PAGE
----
To this misunderstanding we might add the ruse of certain known authors whose writings have had a lot to do with forming the modern standard of political opinions. Being the subjects of either an absolute or limited monarchy, these writers try to strengthen the advantages of or downplay the evils of those forms of government. They do this by comparing them with the vices and defects of the republican form of government and then they use as examples the turbulent democracies of ancient Greece and modern Italy. Because of confusion over the names of these types of government, it has been easy transfer the characteristics of a republic to a democracy, and this carries with it the observation that it can never be established except among a small number of people living with a small area.

This untruth might not have been understood since most of the popular governments in history were of the democratic kind. Even in modern Europe, to which we owe the great idea of representation, there is no example of a government completely popular and founded completely on that principle [of representation]. While Europe might be able to claim to have discovered the means by which the will of the whole can be concentrated into the ends which the public good requires, America gets to claim the merit of discovering the basis of unmixed and extensive republics. Now we only need lament that any of her citizens should wish to deprive America of the additional merit of displaying how efficient this can be when enacted into a comprehensive system like that now under consideration.

The natural limit of a democracy has to do with that distance from the central point which just barely permits those citizens most remote from that central point to assemble as much as their public functions demand, and which therefore limits the number of participants to those who can actually join in those functions. The natural limit of a republic is that distance from the center which will barely allow the representatives of the people to meet as often as is necessary to carry out public affairs. Do the limits of the United States exceed this distance? Remember that the Atlantic coast is the longest side of the Union, and during the thirteen years that representatives of the States have been almost continually meeting and the members from the most distant States are not allowed a greater number of absences than are those that are located more closely to Congress.

As favorable as this view is on the subject, there are still some observations that will make things even more satisfactory.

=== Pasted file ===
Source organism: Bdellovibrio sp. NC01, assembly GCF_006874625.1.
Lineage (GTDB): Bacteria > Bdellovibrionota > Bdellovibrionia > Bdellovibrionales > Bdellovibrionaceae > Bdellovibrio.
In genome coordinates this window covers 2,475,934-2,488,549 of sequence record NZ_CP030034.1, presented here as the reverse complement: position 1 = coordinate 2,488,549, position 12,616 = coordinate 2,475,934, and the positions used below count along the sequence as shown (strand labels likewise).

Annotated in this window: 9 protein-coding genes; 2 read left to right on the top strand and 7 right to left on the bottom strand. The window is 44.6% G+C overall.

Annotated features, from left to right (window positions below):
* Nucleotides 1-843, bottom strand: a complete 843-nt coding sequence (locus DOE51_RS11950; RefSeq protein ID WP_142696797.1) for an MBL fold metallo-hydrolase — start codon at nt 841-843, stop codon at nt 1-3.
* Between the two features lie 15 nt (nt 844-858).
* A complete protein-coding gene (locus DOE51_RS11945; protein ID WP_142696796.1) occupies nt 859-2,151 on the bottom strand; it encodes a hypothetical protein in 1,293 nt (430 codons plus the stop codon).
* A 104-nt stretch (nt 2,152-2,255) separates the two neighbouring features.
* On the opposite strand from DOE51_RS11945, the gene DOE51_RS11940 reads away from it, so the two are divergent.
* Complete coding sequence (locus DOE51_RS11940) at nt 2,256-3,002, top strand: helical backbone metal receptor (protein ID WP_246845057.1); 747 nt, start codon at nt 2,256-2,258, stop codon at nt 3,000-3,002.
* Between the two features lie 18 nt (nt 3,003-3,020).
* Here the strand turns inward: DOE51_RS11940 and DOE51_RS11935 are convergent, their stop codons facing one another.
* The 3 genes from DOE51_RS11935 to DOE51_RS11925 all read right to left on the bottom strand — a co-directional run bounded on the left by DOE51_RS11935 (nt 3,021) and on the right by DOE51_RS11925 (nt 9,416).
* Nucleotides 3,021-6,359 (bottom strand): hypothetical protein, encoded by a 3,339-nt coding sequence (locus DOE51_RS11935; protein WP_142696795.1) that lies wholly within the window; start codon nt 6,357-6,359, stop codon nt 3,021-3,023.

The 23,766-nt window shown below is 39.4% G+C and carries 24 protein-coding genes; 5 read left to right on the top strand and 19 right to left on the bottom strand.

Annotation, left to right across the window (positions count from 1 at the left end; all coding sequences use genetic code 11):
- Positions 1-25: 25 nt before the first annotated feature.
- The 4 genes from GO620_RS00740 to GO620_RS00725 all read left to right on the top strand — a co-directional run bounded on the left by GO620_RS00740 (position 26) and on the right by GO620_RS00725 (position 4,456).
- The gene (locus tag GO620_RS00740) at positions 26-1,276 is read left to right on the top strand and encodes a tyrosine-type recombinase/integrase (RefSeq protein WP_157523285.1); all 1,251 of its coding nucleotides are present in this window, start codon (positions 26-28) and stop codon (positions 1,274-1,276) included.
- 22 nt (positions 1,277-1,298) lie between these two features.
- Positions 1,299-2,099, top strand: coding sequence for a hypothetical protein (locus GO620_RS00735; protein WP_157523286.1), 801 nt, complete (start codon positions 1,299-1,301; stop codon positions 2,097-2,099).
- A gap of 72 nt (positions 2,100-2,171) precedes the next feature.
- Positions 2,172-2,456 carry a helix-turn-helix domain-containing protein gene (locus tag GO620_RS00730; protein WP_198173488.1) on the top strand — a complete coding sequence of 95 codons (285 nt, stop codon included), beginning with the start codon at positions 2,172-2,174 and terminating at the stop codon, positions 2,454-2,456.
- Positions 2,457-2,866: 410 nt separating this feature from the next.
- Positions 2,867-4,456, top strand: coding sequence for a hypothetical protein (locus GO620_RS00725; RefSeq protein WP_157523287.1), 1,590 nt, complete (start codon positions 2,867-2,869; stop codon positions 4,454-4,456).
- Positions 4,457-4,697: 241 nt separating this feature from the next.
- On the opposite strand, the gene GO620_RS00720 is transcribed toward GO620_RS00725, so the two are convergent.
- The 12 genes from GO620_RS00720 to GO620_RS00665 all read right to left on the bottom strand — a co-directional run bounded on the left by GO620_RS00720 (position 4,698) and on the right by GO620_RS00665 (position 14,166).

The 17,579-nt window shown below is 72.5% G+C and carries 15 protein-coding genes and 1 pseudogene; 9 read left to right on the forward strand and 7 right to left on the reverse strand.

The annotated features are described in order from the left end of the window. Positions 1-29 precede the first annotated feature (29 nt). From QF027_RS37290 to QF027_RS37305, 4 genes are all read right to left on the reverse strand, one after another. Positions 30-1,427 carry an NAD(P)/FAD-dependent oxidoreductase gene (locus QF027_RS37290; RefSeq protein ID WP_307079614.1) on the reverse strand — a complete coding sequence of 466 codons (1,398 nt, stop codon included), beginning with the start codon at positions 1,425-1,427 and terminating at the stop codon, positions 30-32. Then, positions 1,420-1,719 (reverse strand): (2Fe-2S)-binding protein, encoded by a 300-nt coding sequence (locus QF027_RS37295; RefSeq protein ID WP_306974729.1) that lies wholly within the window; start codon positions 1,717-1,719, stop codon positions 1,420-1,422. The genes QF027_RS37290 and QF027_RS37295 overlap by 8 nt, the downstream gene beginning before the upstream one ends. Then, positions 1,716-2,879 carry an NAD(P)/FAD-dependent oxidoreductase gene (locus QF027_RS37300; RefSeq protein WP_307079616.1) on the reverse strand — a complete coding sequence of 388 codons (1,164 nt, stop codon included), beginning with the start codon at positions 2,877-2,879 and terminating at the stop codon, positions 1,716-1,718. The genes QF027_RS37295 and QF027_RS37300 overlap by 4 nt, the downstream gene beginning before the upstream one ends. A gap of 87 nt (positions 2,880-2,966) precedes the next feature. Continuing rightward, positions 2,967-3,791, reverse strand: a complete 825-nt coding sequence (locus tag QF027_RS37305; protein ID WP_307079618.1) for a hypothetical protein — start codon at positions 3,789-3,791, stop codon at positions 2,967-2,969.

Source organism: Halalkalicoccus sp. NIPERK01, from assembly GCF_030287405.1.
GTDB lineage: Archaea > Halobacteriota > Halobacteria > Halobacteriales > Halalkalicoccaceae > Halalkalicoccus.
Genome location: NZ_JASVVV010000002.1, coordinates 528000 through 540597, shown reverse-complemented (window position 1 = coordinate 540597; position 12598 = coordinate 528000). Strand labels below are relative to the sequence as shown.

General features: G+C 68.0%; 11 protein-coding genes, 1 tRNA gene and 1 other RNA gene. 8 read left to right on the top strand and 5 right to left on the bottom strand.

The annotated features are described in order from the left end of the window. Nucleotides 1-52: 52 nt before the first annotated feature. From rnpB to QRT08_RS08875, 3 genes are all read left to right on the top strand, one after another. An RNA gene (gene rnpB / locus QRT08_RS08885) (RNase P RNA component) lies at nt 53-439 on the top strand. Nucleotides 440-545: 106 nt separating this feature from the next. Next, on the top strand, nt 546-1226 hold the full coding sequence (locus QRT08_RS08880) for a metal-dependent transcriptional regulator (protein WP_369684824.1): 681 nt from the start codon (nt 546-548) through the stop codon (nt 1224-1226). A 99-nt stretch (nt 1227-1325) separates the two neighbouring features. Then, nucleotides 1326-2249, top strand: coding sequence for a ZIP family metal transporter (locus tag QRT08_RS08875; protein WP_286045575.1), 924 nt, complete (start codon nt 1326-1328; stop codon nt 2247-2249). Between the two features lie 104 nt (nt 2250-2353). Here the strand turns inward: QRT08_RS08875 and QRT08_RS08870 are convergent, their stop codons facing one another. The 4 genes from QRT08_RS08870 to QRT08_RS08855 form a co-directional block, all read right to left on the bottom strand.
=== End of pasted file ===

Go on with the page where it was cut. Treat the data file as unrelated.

First of all, we should remember that the general government should not be given all of the power of making and administering laws. The jurisdiction of the general government is limited to certain enumerated issues, which concern all of the members of the republic and which can’t be dealt with separately by those members. The subordinate governments [of the States] can extend their care to these other issues which can be dealt with separately and the State governments will therefore keep their due authority and activity. If the convention proposed to abolish the State governments, then opponents of the constitutional proposals would have some reason to object to those proposals, although it would be easy to show that, if the State governments were abolished by the general government, then the general government would be required, in the interest of self-preservation, to reinstate the lesser governments to their proper jurisdiction.

A second observation is that the immediate goal of the federal Constitution is to secure the union of the thirteen primitive States, which we know to be practical, and to add to them such other States as may arise in their territory or in their neighborhoods, which is equally practical. The arrangements necessary for organizing the areas of territory which lay to our north-western frontier must be left to further discoveries and for people with the experience to enable them to deal with that issue effectively.

Let it be said, in the third place, that the connections throughout the Union will be made more efficient and effective by new improvements. Roads can be shortened and well-maintained; accommodations for travelers will be multiplied and improved; and an interior navigation on our eastern side will be opened throughout, or nearly throughout, the entire extent of the thirteen States. Communications between the Western and Atlantic districts, and the different parts of each, will become easier because of the numerous canals with which the generosity of nature has intersected our country, and which ingenuity finds simple to connect and complete.

A fourth and still more important consideration is that almost every State will on one side or the other be bordered by frontier and therefore will find it necessary to make some provision for the sake of general protection. The States which lie the greatest distance from the heart of the Union (and therefore may enjoy less of the ordinary circulation of its resources in the Union) will at the same time be immediately adjacent to foreign nations and therefore will sometimes be in the greatest need of its strength and resources. For example, it may be inconvenient for Georgia, or the States forming our western or northern borders, to send their representatives to the seat of government. But they will find it even more inconvenient to struggle alone against an invading enemy or even to manage alone the entire expense of the precautions necessary to living those living in a dangerous neighborhood. If they should lose some benefits from the Union in some respects, the more distant States will still gain greater benefits in other respects. Thus, a proper equilibrium will be maintained throughout.